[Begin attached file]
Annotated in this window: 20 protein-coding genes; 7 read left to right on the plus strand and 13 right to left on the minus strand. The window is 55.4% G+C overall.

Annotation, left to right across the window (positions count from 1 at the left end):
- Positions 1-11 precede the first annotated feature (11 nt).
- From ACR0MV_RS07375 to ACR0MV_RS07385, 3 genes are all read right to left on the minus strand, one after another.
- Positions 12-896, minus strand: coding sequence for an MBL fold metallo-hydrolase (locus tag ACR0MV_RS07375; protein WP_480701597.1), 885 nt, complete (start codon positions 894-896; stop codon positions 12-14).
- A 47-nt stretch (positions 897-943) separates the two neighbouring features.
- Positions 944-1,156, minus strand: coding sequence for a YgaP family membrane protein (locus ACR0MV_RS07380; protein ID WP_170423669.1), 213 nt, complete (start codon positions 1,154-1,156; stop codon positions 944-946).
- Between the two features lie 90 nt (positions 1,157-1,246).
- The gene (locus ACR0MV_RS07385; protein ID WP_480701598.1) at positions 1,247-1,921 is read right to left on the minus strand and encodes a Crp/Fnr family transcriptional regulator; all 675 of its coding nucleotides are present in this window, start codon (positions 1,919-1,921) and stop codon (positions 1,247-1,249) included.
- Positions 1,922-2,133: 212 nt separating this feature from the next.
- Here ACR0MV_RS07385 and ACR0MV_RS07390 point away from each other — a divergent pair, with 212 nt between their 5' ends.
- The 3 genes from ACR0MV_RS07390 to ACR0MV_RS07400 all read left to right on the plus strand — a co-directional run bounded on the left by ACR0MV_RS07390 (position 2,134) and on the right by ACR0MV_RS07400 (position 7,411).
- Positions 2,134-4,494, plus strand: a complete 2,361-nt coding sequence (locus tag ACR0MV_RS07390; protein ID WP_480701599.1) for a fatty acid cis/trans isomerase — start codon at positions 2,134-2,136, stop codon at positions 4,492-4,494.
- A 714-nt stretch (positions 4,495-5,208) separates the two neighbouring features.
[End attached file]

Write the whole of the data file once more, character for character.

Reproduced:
Annotated in this window: 20 protein-coding genes; 7 read left to right on the plus strand and 13 right to left on the minus strand. The window is 55.4% G+C overall.

Annotation, left to right across the window (positions count from 1 at the left end):
- Positions 1-11 precede the first annotated feature (11 nt).
- From ACR0MV_RS07375 to ACR0MV_RS07385, 3 genes are all read right to left on the minus strand, one after another.
- Positions 12-896, minus strand: coding sequence for an MBL fold metallo-hydrolase (locus tag ACR0MV_RS07375; protein WP_480701597.1), 885 nt, complete (start codon positions 894-896; stop codon positions 12-14).
- A 47-nt stretch (positions 897-943) separates the two neighbouring features.
- Positions 944-1,156, minus strand: coding sequence for a YgaP family membrane protein (locus ACR0MV_RS07380; protein ID WP_170423669.1), 213 nt, complete (start codon positions 1,154-1,156; stop codon positions 944-946).
- Between the two features lie 90 nt (positions 1,157-1,246).
- The gene (locus ACR0MV_RS07385; protein ID WP_480701598.1) at positions 1,247-1,921 is read right to left on the minus strand and encodes a Crp/Fnr family transcriptional regulator; all 675 of its coding nucleotides are present in this window, start codon (positions 1,919-1,921) and stop codon (positions 1,247-1,249) included.
- Positions 1,922-2,133: 212 nt separating this feature from the next.
- Here ACR0MV_RS07385 and ACR0MV_RS07390 point away from each other — a divergent pair, with 212 nt between their 5' ends.
- The 3 genes from ACR0MV_RS07390 to ACR0MV_RS07400 all read left to right on the plus strand — a co-directional run bounded on the left by ACR0MV_RS07390 (position 2,134) and on the right by ACR0MV_RS07400 (position 7,411).
- Positions 2,134-4,494, plus strand: a complete 2,361-nt coding sequence (locus tag ACR0MV_RS07390; protein ID WP_480701599.1) for a fatty acid cis/trans isomerase — start codon at positions 2,134-2,136, stop codon at positions 4,492-4,494.
- A 714-nt stretch (positions 4,495-5,208) separates the two neighbouring features.